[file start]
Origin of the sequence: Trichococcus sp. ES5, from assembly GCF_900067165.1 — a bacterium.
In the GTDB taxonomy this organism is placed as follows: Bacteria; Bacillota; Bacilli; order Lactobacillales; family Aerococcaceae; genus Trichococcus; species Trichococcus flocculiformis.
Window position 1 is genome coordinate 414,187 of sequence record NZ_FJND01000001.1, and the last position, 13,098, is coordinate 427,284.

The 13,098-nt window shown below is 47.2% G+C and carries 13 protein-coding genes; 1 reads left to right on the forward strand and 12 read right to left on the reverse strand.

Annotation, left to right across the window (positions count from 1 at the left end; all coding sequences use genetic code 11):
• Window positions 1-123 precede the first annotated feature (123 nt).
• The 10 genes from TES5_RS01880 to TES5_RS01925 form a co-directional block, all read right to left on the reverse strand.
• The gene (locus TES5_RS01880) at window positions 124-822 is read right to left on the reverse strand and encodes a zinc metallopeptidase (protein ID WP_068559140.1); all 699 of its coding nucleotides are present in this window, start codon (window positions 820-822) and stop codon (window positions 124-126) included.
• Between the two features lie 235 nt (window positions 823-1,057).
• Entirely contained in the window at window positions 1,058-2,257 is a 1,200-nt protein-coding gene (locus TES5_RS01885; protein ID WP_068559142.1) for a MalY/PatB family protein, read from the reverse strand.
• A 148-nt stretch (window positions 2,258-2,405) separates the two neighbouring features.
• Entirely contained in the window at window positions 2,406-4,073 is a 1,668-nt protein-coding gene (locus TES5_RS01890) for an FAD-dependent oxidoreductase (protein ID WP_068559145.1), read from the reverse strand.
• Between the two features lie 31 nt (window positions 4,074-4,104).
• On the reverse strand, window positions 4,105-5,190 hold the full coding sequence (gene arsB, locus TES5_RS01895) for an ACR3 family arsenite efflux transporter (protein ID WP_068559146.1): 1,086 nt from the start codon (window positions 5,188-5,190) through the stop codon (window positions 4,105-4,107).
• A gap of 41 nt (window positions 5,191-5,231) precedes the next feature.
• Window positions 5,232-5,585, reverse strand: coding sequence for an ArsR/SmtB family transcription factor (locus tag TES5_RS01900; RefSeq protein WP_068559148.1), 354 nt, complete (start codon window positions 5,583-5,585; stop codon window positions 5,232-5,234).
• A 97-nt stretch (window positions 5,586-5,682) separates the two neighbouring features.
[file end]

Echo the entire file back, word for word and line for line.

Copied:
Origin of the sequence: Trichococcus sp. ES5, from assembly GCF_900067165.1 — a bacterium.
In the GTDB taxonomy this organism is placed as follows: Bacteria; Bacillota; Bacilli; order Lactobacillales; family Aerococcaceae; genus Trichococcus; species Trichococcus flocculiformis.
Window position 1 is genome coordinate 414,187 of sequence record NZ_FJND01000001.1, and the last position, 13,098, is coordinate 427,284.

The 13,098-nt window shown below is 47.2% G+C and carries 13 protein-coding genes; 1 reads left to right on the forward strand and 12 read right to left on the reverse strand.

Annotation, left to right across the window (positions count from 1 at the left end; all coding sequences use genetic code 11):
• Window positions 1-123 precede the first annotated feature (123 nt).
• The 10 genes from TES5_RS01880 to TES5_RS01925 form a co-directional block, all read right to left on the reverse strand.
• The gene (locus TES5_RS01880) at window positions 124-822 is read right to left on the reverse strand and encodes a zinc metallopeptidase (protein ID WP_068559140.1); all 699 of its coding nucleotides are present in this window, start codon (window positions 820-822) and stop codon (window positions 124-126) included.
• Between the two features lie 235 nt (window positions 823-1,057).
• Entirely contained in the window at window positions 1,058-2,257 is a 1,200-nt protein-coding gene (locus TES5_RS01885; protein ID WP_068559142.1) for a MalY/PatB family protein, read from the reverse strand.
• A 148-nt stretch (window positions 2,258-2,405) separates the two neighbouring features.
• Entirely contained in the window at window positions 2,406-4,073 is a 1,668-nt protein-coding gene (locus TES5_RS01890) for an FAD-dependent oxidoreductase (protein ID WP_068559145.1), read from the reverse strand.
• Between the two features lie 31 nt (window positions 4,074-4,104).
• On the reverse strand, window positions 4,105-5,190 hold the full coding sequence (gene arsB, locus TES5_RS01895) for an ACR3 family arsenite efflux transporter (protein ID WP_068559146.1): 1,086 nt from the start codon (window positions 5,188-5,190) through the stop codon (window positions 4,105-4,107).
• A gap of 41 nt (window positions 5,191-5,231) precedes the next feature.
• Window positions 5,232-5,585, reverse strand: coding sequence for an ArsR/SmtB family transcription factor (locus tag TES5_RS01900; RefSeq protein WP_068559148.1), 354 nt, complete (start codon window positions 5,583-5,585; stop codon window positions 5,232-5,234).
• A 97-nt stretch (window positions 5,586-5,682) separates the two neighbouring features.